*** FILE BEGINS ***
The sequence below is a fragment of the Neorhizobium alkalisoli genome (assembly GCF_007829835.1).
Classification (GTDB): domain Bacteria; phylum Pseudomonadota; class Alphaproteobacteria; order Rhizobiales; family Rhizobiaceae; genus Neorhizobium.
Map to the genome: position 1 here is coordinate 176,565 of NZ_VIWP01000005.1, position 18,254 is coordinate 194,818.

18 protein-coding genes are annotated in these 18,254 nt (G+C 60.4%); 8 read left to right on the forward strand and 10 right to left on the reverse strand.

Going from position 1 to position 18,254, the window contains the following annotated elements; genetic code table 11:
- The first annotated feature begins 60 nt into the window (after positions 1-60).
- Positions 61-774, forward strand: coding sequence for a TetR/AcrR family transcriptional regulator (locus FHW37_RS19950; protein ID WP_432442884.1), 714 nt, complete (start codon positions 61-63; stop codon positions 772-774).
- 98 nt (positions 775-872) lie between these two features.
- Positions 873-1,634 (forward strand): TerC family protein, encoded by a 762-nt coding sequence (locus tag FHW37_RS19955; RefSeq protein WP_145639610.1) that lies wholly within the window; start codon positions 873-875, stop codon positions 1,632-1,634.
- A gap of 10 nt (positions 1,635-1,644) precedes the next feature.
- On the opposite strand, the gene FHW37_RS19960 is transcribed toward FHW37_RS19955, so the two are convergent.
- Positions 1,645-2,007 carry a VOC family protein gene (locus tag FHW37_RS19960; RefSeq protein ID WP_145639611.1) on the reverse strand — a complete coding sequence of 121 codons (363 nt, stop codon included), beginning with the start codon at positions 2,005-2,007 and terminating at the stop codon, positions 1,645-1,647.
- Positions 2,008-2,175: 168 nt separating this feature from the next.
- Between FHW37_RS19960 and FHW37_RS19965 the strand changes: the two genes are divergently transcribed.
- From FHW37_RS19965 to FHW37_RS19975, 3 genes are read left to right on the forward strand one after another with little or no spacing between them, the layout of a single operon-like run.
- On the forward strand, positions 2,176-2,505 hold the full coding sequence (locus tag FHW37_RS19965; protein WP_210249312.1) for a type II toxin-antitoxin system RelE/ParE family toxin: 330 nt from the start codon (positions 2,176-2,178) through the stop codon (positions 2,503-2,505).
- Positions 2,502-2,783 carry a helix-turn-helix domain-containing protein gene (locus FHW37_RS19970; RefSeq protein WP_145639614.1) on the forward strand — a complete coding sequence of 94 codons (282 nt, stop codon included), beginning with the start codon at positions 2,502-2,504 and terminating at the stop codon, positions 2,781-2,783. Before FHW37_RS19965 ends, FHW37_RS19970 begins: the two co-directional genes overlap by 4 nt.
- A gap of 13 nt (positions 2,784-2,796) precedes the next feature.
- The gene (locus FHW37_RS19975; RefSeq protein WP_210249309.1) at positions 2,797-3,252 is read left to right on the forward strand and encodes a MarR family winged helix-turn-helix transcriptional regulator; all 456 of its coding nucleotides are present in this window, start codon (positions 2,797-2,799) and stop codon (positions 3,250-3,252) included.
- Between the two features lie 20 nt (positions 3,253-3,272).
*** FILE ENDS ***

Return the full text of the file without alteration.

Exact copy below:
The sequence below is a fragment of the Neorhizobium alkalisoli genome (assembly GCF_007829835.1).
Classification (GTDB): domain Bacteria; phylum Pseudomonadota; class Alphaproteobacteria; order Rhizobiales; family Rhizobiaceae; genus Neorhizobium.
Map to the genome: position 1 here is coordinate 176,565 of NZ_VIWP01000005.1, position 18,254 is coordinate 194,818.

18 protein-coding genes are annotated in these 18,254 nt (G+C 60.4%); 8 read left to right on the forward strand and 10 right to left on the reverse strand.

Going from position 1 to position 18,254, the window contains the following annotated elements; genetic code table 11:
- The first annotated feature begins 60 nt into the window (after positions 1-60).
- Positions 61-774, forward strand: coding sequence for a TetR/AcrR family transcriptional regulator (locus FHW37_RS19950; protein ID WP_432442884.1), 714 nt, complete (start codon positions 61-63; stop codon positions 772-774).
- 98 nt (positions 775-872) lie between these two features.
- Positions 873-1,634 (forward strand): TerC family protein, encoded by a 762-nt coding sequence (locus tag FHW37_RS19955; RefSeq protein WP_145639610.1) that lies wholly within the window; start codon positions 873-875, stop codon positions 1,632-1,634.
- A gap of 10 nt (positions 1,635-1,644) precedes the next feature.
- On the opposite strand, the gene FHW37_RS19960 is transcribed toward FHW37_RS19955, so the two are convergent.
- Positions 1,645-2,007 carry a VOC family protein gene (locus tag FHW37_RS19960; RefSeq protein ID WP_145639611.1) on the reverse strand — a complete coding sequence of 121 codons (363 nt, stop codon included), beginning with the start codon at positions 2,005-2,007 and terminating at the stop codon, positions 1,645-1,647.
- Positions 2,008-2,175: 168 nt separating this feature from the next.
- Between FHW37_RS19960 and FHW37_RS19965 the strand changes: the two genes are divergently transcribed.
- From FHW37_RS19965 to FHW37_RS19975, 3 genes are read left to right on the forward strand one after another with little or no spacing between them, the layout of a single operon-like run.
- On the forward strand, positions 2,176-2,505 hold the full coding sequence (locus tag FHW37_RS19965; protein WP_210249312.1) for a type II toxin-antitoxin system RelE/ParE family toxin: 330 nt from the start codon (positions 2,176-2,178) through the stop codon (positions 2,503-2,505).
- Positions 2,502-2,783 carry a helix-turn-helix domain-containing protein gene (locus FHW37_RS19970; RefSeq protein WP_145639614.1) on the forward strand — a complete coding sequence of 94 codons (282 nt, stop codon included), beginning with the start codon at positions 2,502-2,504 and terminating at the stop codon, positions 2,781-2,783. Before FHW37_RS19965 ends, FHW37_RS19970 begins: the two co-directional genes overlap by 4 nt.
- A gap of 13 nt (positions 2,784-2,796) precedes the next feature.
- The gene (locus FHW37_RS19975; RefSeq protein WP_210249309.1) at positions 2,797-3,252 is read left to right on the forward strand and encodes a MarR family winged helix-turn-helix transcriptional regulator; all 456 of its coding nucleotides are present in this window, start codon (positions 2,797-2,799) and stop codon (positions 3,250-3,252) included.
- Between the two features lie 20 nt (positions 3,253-3,272).